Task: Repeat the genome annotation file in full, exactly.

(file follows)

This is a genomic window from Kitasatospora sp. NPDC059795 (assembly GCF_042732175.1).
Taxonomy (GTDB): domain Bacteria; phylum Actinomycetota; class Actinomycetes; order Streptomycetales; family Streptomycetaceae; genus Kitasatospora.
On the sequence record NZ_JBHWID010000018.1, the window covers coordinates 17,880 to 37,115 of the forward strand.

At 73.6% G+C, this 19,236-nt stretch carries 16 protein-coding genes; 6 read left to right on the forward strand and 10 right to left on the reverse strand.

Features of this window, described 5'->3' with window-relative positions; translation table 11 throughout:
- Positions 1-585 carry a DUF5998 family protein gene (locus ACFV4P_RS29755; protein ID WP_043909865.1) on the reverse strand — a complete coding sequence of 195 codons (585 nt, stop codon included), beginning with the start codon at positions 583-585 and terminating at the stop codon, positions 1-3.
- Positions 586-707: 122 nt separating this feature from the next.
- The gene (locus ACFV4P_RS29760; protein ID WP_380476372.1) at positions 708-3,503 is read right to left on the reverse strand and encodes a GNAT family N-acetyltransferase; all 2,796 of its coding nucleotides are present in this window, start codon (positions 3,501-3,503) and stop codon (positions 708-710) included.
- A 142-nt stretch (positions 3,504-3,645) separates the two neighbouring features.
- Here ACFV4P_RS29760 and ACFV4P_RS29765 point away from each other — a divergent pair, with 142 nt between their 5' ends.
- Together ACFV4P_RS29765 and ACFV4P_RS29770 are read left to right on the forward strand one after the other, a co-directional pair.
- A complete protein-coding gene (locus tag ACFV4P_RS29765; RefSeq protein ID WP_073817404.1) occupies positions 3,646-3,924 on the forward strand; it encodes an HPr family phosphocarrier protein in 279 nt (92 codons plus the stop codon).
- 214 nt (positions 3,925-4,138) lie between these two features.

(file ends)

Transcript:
This is a genomic window from Kitasatospora sp. NPDC059795 (assembly GCF_042732175.1).
Taxonomy (GTDB): domain Bacteria; phylum Actinomycetota; class Actinomycetes; order Streptomycetales; family Streptomycetaceae; genus Kitasatospora.
On the sequence record NZ_JBHWID010000018.1, the window covers coordinates 17,880 to 37,115 of the forward strand.

At 73.6% G+C, this 19,236-nt stretch carries 16 protein-coding genes; 6 read left to right on the forward strand and 10 right to left on the reverse strand.

Features of this window, described 5'->3' with window-relative positions; translation table 11 throughout:
- Positions 1-585 carry a DUF5998 family protein gene (locus ACFV4P_RS29755; protein ID WP_043909865.1) on the reverse strand — a complete coding sequence of 195 codons (585 nt, stop codon included), beginning with the start codon at positions 583-585 and terminating at the stop codon, positions 1-3.
- Positions 586-707: 122 nt separating this feature from the next.
- The gene (locus ACFV4P_RS29760; protein ID WP_380476372.1) at positions 708-3,503 is read right to left on the reverse strand and encodes a GNAT family N-acetyltransferase; all 2,796 of its coding nucleotides are present in this window, start codon (positions 3,501-3,503) and stop codon (positions 708-710) included.
- A 142-nt stretch (positions 3,504-3,645) separates the two neighbouring features.
- Here ACFV4P_RS29760 and ACFV4P_RS29765 point away from each other — a divergent pair, with 142 nt between their 5' ends.
- Together ACFV4P_RS29765 and ACFV4P_RS29770 are read left to right on the forward strand one after the other, a co-directional pair.
- A complete protein-coding gene (locus tag ACFV4P_RS29765; RefSeq protein ID WP_073817404.1) occupies positions 3,646-3,924 on the forward strand; it encodes an HPr family phosphocarrier protein in 279 nt (92 codons plus the stop codon).
- 214 nt (positions 3,925-4,138) lie between these two features.